In over the last 50 years, there has been a societal push to rid the stigma of addiction so that addicted individuals can seek help without fear of judgment or reprisal. In 1975, a landmark federal law known as 42 CFR Part 2 was passed by Congress in an effort to increase confidentiality standards by preventing addiction treatment records from being disclosed to law enforcement in order to prosecute individuals who were struggling with addiction. Since then, many other laws were enacted such as Health Insurance Portability and Accountability Act of 1996 (HIPAA) to safeguard personal health information from unauthorized disclosure in order to protect client confidentiality in receiving treatment. Although the answer to the above question can vary depending on the circumstances of the case, seeking therapy for drug/alcohol addiction is usually safe in that patients do not need to fear being reported for their drug/alcohol abuse; therapy is designed to be a safe place where clients are able to honestly address issues without fear of disclosure. However, there are several important exceptions to confidentiality that apply universally to counseling regardless of the client issue:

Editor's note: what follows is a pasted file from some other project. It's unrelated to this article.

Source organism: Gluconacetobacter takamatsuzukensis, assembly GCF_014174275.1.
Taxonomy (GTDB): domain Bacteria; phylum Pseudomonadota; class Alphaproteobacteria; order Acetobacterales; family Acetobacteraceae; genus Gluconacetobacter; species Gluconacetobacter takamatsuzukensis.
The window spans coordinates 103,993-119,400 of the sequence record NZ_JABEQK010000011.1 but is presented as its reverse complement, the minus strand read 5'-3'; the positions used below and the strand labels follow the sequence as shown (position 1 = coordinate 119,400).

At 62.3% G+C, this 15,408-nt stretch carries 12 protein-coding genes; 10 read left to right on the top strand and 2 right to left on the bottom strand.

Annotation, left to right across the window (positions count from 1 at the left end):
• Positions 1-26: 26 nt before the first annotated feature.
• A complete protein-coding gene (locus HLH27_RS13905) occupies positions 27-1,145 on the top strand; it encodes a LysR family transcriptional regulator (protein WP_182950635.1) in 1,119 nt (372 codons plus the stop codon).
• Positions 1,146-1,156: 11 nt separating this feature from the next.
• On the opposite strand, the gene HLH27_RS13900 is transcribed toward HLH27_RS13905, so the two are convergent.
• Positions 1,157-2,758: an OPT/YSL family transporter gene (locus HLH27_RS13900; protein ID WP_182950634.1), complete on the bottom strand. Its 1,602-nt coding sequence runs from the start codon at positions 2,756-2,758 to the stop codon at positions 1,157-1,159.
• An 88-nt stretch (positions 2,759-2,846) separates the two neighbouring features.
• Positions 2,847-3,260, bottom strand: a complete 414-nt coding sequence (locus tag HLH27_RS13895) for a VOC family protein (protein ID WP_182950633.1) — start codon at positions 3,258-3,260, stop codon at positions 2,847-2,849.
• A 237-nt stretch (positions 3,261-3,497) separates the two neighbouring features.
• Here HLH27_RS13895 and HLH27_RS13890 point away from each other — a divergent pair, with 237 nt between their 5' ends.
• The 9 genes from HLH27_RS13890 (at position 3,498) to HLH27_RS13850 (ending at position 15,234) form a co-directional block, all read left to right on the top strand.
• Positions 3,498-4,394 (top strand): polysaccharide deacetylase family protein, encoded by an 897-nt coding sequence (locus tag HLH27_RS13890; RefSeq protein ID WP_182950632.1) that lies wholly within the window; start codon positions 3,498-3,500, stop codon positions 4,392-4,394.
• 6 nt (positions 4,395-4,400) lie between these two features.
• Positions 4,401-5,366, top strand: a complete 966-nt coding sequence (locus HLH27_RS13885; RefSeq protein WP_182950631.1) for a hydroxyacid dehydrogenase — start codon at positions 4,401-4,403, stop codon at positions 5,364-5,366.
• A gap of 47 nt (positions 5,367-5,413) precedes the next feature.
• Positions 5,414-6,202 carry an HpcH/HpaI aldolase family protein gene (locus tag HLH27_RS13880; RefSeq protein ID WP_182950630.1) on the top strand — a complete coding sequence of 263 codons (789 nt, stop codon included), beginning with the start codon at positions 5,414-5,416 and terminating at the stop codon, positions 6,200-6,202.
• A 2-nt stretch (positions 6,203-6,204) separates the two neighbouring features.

- Plans, threats or attempts to hurt oneself
- Plans, threats or attempts to hurt another person
- Suspected child and/or elder abuse
- Court order issued by judge
Please be advised that different states, counties, and towns may have different variations or additions to the above listed exceptions; when in doubt, consult your local therapist or attorney for more information. In summary, addiction counseling is designed to be a safe environment for those seeking drug help; individuals need not fear being reported provided they do not fall into the categorical exceptions to confidentiality listed above. While navigating addiction recovery can be a difficult task, there is an addiction counselor near me who has the skills to help in addiction treatment. To look at the services that are offered, please click here.